Disclaimer: This story is based on unverified facts, so no parties are identified. Nonetheless, the situation remains interesting and instructive.
As part of a cost control and accounting implementation, a major European university installed networked laundry machines for students. Read on to see why this failure is destined for the record books.
Light-hearted technology failure website, the Daily WTF, describes the situation [edited]:
Step One: Your Laundry Account. Go to your nearest laundry, insert your card, and a receipt with your username and password will be printed. It didn’t take too long for the small box printing receipts to run out of paper, [so] students couldn’t do laundry.
Step Two: Login Fails. For the few lucky who were able to get a username and a password, the next step was to log in to a web-based system in order to prepay for using the laundry. For the user’s convenience, the username consisted of 20 uppercase letters and was case sensitive.
Step Three: Install the Required Updates. As the login problems spread frustration among the poor inhabitants, the university was helpful enough to compile a how-to guide for logging in [that] only worked in Internet Explorer. In addition, the helpful guide showed you how easy it was to install the required updates/patches on your computer needed to do your laundry. Slowly, the inhabitants were able to access their laundry accounts, except of course for Mac/Linux users.
Step Four: 8.333333 Machines, Please. The pre-defined amounts you could choose [in the web-based application] from was not dividable by the cost of a single machine use, leaving many to wonder how to spend the last .333333 washes. A payback system [let students] get their remaining $0.566772 transferred back to their bank accounts.
Step 5: Reservations: Blocking the Machines. The web-based system let you reserve a machine for a certain time (though washing without a reservation was still possible).
Let’s say a machine takes 1 hour, and I reserve it from 12:00. This means that after 11:01 nobody could start a new machine, as it would crash with my reservation. On average, this would cause a half hour idle period for each reservation, or a 50% drop in efficiency. This of course assumes that you actually use your reservation. If not, you simply blocked the machine for an hour or two for those who needed it.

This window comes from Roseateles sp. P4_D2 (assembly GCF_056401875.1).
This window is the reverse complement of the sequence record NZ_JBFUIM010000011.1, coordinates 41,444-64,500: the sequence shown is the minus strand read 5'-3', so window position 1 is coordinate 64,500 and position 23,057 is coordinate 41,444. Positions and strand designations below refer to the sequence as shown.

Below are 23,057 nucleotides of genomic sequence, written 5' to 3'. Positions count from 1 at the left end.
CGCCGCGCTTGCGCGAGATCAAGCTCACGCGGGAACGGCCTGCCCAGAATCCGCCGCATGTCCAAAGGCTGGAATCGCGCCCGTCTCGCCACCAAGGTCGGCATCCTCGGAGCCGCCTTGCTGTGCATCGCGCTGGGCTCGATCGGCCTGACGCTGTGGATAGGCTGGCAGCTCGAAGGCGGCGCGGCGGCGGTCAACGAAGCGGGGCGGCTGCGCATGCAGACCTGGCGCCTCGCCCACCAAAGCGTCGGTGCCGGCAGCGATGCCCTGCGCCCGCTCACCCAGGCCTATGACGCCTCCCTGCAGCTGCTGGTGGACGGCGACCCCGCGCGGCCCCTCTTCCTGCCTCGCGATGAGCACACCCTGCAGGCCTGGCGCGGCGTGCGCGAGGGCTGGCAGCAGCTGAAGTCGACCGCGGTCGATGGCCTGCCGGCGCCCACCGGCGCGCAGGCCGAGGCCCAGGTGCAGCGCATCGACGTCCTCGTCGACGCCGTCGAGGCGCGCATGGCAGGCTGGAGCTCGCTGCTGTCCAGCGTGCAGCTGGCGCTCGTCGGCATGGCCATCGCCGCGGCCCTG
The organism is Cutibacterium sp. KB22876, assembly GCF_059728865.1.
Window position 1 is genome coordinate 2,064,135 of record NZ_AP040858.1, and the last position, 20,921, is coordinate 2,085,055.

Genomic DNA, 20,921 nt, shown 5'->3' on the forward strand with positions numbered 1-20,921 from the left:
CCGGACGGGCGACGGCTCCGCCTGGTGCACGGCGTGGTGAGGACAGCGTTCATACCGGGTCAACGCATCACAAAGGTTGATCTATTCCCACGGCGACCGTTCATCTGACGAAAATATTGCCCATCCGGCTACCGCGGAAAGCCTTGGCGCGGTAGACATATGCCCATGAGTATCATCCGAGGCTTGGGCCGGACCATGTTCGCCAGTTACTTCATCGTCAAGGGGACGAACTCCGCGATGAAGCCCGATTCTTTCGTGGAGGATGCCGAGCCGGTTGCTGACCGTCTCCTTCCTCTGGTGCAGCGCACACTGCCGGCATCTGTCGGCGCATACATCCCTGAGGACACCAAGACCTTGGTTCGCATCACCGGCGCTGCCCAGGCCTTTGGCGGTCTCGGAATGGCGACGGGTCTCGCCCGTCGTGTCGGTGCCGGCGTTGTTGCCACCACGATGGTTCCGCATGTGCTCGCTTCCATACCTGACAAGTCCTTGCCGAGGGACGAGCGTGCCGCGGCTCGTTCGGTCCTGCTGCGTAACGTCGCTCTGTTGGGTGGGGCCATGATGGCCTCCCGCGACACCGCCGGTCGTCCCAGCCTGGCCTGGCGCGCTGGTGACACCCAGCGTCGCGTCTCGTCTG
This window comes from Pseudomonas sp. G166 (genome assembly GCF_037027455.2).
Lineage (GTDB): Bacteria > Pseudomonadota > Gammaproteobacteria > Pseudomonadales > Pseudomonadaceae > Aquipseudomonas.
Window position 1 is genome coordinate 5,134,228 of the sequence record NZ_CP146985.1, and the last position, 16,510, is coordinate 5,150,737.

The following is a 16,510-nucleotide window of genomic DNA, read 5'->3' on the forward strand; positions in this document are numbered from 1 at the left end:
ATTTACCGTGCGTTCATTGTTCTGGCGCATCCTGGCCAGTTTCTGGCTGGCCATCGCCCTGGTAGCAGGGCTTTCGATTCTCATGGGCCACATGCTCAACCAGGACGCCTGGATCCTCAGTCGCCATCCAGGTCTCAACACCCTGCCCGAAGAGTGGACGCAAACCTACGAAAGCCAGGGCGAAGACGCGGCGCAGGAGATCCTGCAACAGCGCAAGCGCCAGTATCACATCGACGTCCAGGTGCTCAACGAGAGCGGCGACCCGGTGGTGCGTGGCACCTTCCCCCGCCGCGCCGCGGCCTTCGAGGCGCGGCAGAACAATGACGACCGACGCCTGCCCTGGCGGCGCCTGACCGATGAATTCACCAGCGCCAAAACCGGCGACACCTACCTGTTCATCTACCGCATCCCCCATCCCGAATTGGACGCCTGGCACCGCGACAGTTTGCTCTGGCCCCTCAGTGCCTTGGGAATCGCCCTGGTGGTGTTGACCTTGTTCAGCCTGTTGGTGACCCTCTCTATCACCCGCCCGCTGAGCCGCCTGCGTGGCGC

Step 6: Profit? To this day, students are still stuck with the nightmarish system. Some new habits have evolved, such as learning how to renew the washing machines’ IP addresses by disconnecting and connecting the network cable whenever there is a “network error” on the machines’ displays.
THE PROJECT FAILURES ANALYSIS
The basic principles for successful enterprise implementations are universal, regardless of specific application, type of business, technology vendor, and so on. These fundamental truths include:
Creating a business case that defines why the new technology is an important and worthwhile investment
Involving users in system design to ensure the system meets their needs
Testing the system thoroughly, to be certain it works as planned
The extent to which the software designers and implementation consultants violated these principles is extraordinary. Top enterprise blogger, Zoli Erdos, believes the system was:
created by unqualified third party integrators who probably did not bother to talk to real students and try to imagine their daily life, including laundry.
If you're interested in seeing a real-time, network-connected laundry system, click over to the Norwegian School of Management. Here's a screen capture:
In contrast, this MIT laundry room uses a text-based interface to display information on machine availability:
My favorite laundry room monitoring system is LaundryView. The display includes vibrating machines and 3-D rotation that users can control. Check it out.